How we cite our quotes:
This had a lesson for us all; we must convince ourselves that there is no island of escape in time of plague. No, there was no middle course. We must accept the dilemma and choose either to hate God or to love God. And who would dare choose to hate Him? (4.4.16)
The notion of being forced into religion is strengthened in this passage; it’s almost as if Father Paneloux has been religiously exiled, trapped, so to speak, in this one undesirable frame of mind – the all-or-nothing.
"My brothers […], the love of God is a hard love. It demands total self-surrender, disdain of our human personality. And yet it alone can reconcile us to suffering and the deaths of children, it alone can justify them, since we cannot understand them, and we can only make God’s will ours. That is the hard lesson I would share with you today. That is the faith, cruel in men’s eyes, and crucial in God’s, which we must ever strive to compass." (4.4.17)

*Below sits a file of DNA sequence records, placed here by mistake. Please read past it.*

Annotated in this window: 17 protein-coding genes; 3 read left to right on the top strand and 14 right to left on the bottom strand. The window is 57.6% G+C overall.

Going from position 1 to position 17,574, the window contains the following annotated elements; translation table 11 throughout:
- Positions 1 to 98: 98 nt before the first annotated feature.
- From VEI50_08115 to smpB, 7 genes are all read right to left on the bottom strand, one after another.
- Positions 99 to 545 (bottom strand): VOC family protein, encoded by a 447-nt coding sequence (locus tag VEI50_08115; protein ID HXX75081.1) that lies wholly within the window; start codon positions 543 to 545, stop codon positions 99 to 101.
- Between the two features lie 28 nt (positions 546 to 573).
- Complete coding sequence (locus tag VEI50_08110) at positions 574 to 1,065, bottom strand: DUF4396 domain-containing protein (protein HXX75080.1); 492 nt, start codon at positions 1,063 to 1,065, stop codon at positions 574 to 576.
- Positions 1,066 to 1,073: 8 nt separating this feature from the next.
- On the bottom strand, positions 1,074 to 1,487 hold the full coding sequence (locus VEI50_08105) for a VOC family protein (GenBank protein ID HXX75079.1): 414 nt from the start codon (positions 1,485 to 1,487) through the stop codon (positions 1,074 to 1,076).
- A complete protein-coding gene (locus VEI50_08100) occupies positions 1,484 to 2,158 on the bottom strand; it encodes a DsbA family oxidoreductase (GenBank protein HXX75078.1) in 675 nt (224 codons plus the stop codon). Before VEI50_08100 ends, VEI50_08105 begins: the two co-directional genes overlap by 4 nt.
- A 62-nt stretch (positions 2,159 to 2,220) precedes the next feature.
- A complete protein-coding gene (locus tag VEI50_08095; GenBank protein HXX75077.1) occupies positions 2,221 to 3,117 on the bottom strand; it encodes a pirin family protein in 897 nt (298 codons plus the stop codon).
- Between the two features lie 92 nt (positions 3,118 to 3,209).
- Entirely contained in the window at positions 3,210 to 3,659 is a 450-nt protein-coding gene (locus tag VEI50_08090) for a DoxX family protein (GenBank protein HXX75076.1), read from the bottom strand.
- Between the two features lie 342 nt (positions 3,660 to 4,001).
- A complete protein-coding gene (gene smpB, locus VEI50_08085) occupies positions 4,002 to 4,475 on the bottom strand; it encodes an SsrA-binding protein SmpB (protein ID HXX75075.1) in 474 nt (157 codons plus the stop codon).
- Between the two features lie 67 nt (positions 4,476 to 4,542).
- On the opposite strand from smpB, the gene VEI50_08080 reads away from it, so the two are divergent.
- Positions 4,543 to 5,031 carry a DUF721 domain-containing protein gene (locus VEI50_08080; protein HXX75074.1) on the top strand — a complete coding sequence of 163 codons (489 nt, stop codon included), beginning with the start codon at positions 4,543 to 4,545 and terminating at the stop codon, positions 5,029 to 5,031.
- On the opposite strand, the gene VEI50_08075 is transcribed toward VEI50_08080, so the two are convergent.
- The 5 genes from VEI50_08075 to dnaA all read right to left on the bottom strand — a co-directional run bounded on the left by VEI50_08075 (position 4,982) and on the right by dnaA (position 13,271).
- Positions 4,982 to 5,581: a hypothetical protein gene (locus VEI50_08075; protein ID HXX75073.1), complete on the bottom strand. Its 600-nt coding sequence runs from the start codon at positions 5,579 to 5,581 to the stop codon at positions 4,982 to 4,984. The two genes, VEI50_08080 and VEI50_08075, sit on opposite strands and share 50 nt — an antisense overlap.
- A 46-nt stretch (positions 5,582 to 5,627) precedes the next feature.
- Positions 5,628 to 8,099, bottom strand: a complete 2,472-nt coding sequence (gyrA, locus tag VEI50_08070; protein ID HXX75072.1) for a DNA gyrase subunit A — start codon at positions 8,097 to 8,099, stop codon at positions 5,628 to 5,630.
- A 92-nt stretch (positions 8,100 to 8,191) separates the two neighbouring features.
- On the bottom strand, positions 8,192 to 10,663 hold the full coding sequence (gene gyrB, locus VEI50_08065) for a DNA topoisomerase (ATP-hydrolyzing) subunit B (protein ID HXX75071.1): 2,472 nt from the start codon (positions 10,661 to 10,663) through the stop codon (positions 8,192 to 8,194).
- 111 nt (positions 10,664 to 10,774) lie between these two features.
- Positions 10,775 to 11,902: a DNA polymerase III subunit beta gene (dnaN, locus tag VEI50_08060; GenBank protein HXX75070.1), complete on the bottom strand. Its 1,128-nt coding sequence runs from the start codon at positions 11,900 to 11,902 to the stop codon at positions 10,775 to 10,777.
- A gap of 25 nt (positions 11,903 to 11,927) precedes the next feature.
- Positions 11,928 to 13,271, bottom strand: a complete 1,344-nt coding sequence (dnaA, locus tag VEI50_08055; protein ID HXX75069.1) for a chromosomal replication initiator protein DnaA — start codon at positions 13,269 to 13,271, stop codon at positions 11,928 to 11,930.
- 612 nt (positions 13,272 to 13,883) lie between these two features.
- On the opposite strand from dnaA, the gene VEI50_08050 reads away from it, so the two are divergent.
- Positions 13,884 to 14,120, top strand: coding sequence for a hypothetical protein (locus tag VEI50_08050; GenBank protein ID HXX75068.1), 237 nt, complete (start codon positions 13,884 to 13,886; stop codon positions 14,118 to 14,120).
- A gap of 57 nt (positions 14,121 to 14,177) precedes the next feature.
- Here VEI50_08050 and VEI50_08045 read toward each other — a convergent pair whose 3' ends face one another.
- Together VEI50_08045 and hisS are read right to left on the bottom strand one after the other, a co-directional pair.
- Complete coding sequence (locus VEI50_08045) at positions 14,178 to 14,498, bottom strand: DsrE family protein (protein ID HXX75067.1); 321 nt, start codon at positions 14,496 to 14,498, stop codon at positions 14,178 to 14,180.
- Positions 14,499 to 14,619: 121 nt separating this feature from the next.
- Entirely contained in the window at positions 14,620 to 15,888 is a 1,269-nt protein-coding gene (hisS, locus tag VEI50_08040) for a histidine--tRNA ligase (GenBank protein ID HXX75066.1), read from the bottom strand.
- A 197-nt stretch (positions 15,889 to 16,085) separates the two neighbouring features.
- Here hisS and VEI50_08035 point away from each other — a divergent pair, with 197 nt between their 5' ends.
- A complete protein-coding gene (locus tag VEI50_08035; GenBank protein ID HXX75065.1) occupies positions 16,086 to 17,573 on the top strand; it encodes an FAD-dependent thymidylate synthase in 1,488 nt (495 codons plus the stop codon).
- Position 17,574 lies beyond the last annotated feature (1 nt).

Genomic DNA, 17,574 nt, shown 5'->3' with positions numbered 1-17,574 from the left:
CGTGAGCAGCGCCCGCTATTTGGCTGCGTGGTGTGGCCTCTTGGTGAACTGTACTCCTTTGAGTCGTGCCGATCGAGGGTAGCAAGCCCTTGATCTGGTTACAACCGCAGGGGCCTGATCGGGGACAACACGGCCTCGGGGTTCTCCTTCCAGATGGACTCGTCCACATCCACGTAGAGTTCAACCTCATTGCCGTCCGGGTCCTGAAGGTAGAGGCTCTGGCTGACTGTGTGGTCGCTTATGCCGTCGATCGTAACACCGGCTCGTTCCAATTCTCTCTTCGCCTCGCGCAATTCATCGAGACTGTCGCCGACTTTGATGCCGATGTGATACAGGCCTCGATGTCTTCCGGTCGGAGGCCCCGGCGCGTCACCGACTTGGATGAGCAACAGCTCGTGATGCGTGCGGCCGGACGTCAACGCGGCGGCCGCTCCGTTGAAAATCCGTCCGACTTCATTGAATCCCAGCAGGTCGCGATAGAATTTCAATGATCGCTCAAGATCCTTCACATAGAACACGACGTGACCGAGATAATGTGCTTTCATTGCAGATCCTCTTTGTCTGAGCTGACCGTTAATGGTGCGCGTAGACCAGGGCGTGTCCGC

In some sense, Paneloux’s argument isn’t all that different from Rieux’s. Both argue that suffering serves a purpose: it elucidates the very nature of our lives. Remember when Rieux cited "suffering" as that which taught him all he knows? He wasn’t exactly justifying the torturous death of an innocent child, but still. Suffering may be senseless, but that doesn’t mean it is ineffective.
He paid tribute to the preacher’s eloquence, but the boldness of thought Paneloux had shown gave him pause. In his opinion the sermon had displayed more uneasiness than real power, and at Paneloux’s age a man had no business to feel uneasy.
"It’s illogical for a priest to call in a doctor." (4.4.18-21)
Paneloux is criticized by men of his religion for what appears to be wavering faith in the face of the plague. In their eyes, that he would at all consult with a doctor, rather than leave matters to God, is nearly heresy.